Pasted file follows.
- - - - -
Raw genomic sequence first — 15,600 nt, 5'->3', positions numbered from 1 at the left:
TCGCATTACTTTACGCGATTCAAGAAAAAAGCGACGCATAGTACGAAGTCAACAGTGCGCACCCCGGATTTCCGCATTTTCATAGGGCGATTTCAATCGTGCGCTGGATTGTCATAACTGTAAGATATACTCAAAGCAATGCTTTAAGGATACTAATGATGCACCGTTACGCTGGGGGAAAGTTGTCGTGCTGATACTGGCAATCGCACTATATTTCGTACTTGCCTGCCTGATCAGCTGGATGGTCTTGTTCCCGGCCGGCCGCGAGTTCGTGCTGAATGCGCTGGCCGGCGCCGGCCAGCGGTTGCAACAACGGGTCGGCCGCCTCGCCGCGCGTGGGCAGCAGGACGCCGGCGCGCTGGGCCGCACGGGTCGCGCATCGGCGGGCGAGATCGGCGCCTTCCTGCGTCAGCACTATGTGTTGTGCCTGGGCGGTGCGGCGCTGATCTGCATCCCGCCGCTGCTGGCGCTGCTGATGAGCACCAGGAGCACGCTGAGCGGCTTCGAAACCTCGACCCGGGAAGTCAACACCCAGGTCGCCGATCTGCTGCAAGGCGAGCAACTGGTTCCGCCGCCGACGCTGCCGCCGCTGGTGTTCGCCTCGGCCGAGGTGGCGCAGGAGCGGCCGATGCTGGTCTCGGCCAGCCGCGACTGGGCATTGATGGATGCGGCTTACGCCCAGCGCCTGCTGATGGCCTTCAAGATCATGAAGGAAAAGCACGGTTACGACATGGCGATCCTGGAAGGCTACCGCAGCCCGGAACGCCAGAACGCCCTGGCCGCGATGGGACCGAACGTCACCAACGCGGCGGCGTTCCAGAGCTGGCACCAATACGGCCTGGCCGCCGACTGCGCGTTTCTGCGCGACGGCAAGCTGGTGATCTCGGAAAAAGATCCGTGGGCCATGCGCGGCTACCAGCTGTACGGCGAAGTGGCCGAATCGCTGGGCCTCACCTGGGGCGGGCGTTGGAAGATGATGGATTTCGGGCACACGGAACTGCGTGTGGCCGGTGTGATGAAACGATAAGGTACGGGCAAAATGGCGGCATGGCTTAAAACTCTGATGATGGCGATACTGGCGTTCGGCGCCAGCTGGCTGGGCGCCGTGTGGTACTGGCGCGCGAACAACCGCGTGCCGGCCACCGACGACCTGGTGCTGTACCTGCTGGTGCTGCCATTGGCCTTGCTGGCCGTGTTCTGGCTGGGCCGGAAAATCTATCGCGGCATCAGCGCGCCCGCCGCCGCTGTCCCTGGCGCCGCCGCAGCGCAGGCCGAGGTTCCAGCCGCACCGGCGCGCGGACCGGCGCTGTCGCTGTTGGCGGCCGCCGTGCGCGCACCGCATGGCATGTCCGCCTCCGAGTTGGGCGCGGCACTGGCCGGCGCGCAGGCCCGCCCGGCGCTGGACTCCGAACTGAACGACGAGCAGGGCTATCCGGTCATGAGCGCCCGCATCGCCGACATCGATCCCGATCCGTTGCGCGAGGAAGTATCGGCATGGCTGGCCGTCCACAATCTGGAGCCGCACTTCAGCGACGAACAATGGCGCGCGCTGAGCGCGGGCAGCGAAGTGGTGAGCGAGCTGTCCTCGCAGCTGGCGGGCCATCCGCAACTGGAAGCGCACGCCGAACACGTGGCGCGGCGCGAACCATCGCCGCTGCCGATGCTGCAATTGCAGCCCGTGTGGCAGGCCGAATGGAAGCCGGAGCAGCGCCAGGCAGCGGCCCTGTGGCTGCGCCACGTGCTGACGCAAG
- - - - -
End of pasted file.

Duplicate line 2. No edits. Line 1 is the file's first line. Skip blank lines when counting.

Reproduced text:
TCGCATTACTTTACGCGATTCAAGAAAAAAGCGACGCATAGTACGAAGTCAACAGTGCGCACCCCGGATTTCCGCATTTTCATAGGGCGATTTCAATCGTGCGCTGGATTGTCATAACTGTAAGATATACTCAAAGCAATGCTTTAAGGATACTAATGATGCACCGTTACGCTGGGGGAAAGTTGTCGTGCTGATACTGGCAATCGCACTATATTTCGTACTTGCCTGCCTGATCAGCTGGATGGTCTTGTTCCCGGCCGGCCGCGAGTTCGTGCTGAATGCGCTGGCCGGCGCCGGCCAGCGGTTGCAACAACGGGTCGGCCGCCTCGCCGCGCGTGGGCAGCAGGACGCCGGCGCGCTGGGCCGCACGGGTCGCGCATCGGCGGGCGAGATCGGCGCCTTCCTGCGTCAGCACTATGTGTTGTGCCTGGGCGGTGCGGCGCTGATCTGCATCCCGCCGCTGCTGGCGCTGCTGATGAGCACCAGGAGCACGCTGAGCGGCTTCGAAACCTCGACCCGGGAAGTCAACACCCAGGTCGCCGATCTGCTGCAAGGCGAGCAACTGGTTCCGCCGCCGACGCTGCCGCCGCTGGTGTTCGCCTCGGCCGAGGTGGCGCAGGAGCGGCCGATGCTGGTCTCGGCCAGCCGCGACTGGGCATTGATGGATGCGGCTTACGCCCAGCGCCTGCTGATGGCCTTCAAGATCATGAAGGAAAAGCACGGTTACGACATGGCGATCCTGGAAGGCTACCGCAGCCCGGAACGCCAGAACGCCCTGGCCGCGATGGGACCGAACGTCACCAACGCGGCGGCGTTCCAGAGCTGGCACCAATACGGCCTGGCCGCCGACTGCGCGTTTCTGCGCGACGGCAAGCTGGTGATCTCGGAAAAAGATCCGTGGGCCATGCGCGGCTACCAGCTGTACGGCGAAGTGGCCGAATCGCTGGGCCTCACCTGGGGCGGGCGTTGGAAGATGATGGATTTCGGGCACACGGAACTGCGTGTGGCCGGTGTGATGAAACGATAAGGTACGGGCAAAATGGCGGCATGGCTTAAAACTCTGATGATGGCGATACTGGCGTTCGGCGCCAGCTGGCTGGGCGCCGTGTGGTACTGGCGCGCGAACAACCGCGTGCCGGCCACCGACGACCTGGTGCTGTACCTGCTGGTGCTGCCATTGGCCTTGCTGGCCGTGTTCTGGCTGGGCCGGAAAATCTATCGCGGCATCAGCGCGCCCGCCGCCGCTGTCCCTGGCGCCGCCGCAGCGCAGGCCGAGGTTCCAGCCGCACCGGCGCGCGGACCGGCGCTGTCGCTGTTGGCGGCCGCCGTGCGCGCACCGCATGGCATGTCCGCCTCCGAGTTGGGCGCGGCACTGGCCGGCGCGCAGGCCCGCCCGGCGCTGGACTCCGAACTGAACGACGAGCAGGGCTATCCGGTCATGAGCGCCCGCATCGCCGACATCGATCCCGATCCGTTGCGCGAGGAAGTATCGGCATGGCTGGCCGTCCACAATCTGGAGCCGCACTTCAGCGACGAACAATGGCGCGCGCTGAGCGCGGGCAGCGAAGTGGTGAGCGAGCTGTCCTCGCAGCTGGCGGGCCATCCGCAACTGGAAGCGCACGCCGAACACGTGGCGCGGCGCGAACCATCGCCGCTGCCGATGCTGCAATTGCAGCCCGTGTGGCAGGCCGAATGGAAGCCGGAGCAGCGCCAGGCAGCGGCCCTGTGGCTGCGCCACGTGCTGACGCAAG